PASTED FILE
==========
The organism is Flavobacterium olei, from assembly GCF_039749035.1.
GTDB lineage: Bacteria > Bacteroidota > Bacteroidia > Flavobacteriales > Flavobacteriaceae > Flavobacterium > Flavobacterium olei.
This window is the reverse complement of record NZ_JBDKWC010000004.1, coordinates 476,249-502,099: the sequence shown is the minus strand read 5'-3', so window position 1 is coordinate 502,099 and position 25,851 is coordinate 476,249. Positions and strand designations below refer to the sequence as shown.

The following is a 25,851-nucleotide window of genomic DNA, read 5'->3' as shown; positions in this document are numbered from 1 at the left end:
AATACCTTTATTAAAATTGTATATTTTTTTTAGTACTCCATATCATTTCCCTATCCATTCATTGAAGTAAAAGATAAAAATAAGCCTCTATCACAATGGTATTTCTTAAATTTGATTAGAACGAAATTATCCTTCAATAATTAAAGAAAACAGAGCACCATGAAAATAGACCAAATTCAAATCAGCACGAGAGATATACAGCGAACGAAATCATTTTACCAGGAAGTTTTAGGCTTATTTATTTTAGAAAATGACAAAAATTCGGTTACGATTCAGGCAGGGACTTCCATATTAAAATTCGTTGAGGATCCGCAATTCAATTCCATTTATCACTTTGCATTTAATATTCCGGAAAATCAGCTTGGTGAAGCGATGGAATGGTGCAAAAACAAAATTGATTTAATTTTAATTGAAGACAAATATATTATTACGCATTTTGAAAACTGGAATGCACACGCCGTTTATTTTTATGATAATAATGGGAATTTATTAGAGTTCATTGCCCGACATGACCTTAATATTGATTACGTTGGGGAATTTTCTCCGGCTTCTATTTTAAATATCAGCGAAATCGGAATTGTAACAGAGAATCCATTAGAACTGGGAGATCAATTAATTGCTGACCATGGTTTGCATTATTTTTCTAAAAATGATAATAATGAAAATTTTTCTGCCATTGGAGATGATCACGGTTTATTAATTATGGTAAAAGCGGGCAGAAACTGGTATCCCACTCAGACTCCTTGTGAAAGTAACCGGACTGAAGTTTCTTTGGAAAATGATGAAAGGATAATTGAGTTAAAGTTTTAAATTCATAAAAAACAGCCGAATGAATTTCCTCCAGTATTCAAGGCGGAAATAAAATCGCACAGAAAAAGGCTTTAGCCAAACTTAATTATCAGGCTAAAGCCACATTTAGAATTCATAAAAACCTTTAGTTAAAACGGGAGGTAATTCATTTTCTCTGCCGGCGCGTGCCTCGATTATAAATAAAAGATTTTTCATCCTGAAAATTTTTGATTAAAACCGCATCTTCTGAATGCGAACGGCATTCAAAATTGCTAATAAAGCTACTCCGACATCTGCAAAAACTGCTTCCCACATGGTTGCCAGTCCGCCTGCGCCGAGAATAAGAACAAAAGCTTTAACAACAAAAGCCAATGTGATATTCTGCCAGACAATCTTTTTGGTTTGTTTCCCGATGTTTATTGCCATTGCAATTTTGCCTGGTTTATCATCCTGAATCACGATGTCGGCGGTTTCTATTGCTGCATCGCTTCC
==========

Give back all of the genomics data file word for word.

The organism is Flavobacterium olei, from assembly GCF_039749035.1.
GTDB lineage: Bacteria > Bacteroidota > Bacteroidia > Flavobacteriales > Flavobacteriaceae > Flavobacterium > Flavobacterium olei.
This window is the reverse complement of record NZ_JBDKWC010000004.1, coordinates 476,249-502,099: the sequence shown is the minus strand read 5'-3', so window position 1 is coordinate 502,099 and position 25,851 is coordinate 476,249. Positions and strand designations below refer to the sequence as shown.

The following is a 25,851-nucleotide window of genomic DNA, read 5'->3' as shown; positions in this document are numbered from 1 at the left end:
AATACCTTTATTAAAATTGTATATTTTTTTTAGTACTCCATATCATTTCCCTATCCATTCATTGAAGTAAAAGATAAAAATAAGCCTCTATCACAATGGTATTTCTTAAATTTGATTAGAACGAAATTATCCTTCAATAATTAAAGAAAACAGAGCACCATGAAAATAGACCAAATTCAAATCAGCACGAGAGATATACAGCGAACGAAATCATTTTACCAGGAAGTTTTAGGCTTATTTATTTTAGAAAATGACAAAAATTCGGTTACGATTCAGGCAGGGACTTCCATATTAAAATTCGTTGAGGATCCGCAATTCAATTCCATTTATCACTTTGCATTTAATATTCCGGAAAATCAGCTTGGTGAAGCGATGGAATGGTGCAAAAACAAAATTGATTTAATTTTAATTGAAGACAAATATATTATTACGCATTTTGAAAACTGGAATGCACACGCCGTTTATTTTTATGATAATAATGGGAATTTATTAGAGTTCATTGCCCGACATGACCTTAATATTGATTACGTTGGGGAATTTTCTCCGGCTTCTATTTTAAATATCAGCGAAATCGGAATTGTAACAGAGAATCCATTAGAACTGGGAGATCAATTAATTGCTGACCATGGTTTGCATTATTTTTCTAAAAATGATAATAATGAAAATTTTTCTGCCATTGGAGATGATCACGGTTTATTAATTATGGTAAAAGCGGGCAGAAACTGGTATCCCACTCAGACTCCTTGTGAAAGTAACCGGACTGAAGTTTCTTTGGAAAATGATGAAAGGATAATTGAGTTAAAGTTTTAAATTCATAAAAAACAGCCGAATGAATTTCCTCCAGTATTCAAGGCGGAAATAAAATCGCACAGAAAAAGGCTTTAGCCAAACTTAATTATCAGGCTAAAGCCACATTTAGAATTCATAAAAACCTTTAGTTAAAACGGGAGGTAATTCATTTTCTCTGCCGGCGCGTGCCTCGATTATAAATAAAAGATTTTTCATCCTGAAAATTTTTGATTAAAACCGCATCTTCTGAATGCGAACGGCATTCAAAATTGCTAATAAAGCTACTCCGACATCTGCAAAAACTGCTTCCCACATGGTTGCCAGTCCGCCTGCGCCGAGAATAAGAACAAAAGCTTTAACAACAAAAGCCAATGTGATATTCTGCCAGACAATCTTTTTGGTTTGTTTCCCGATGTTTATTGCCATTGCAATTTTGCCTGGTTTATCATCCTGAATCACGATGTCGGCGGTTTCTATTGCTGCATCGCTTCC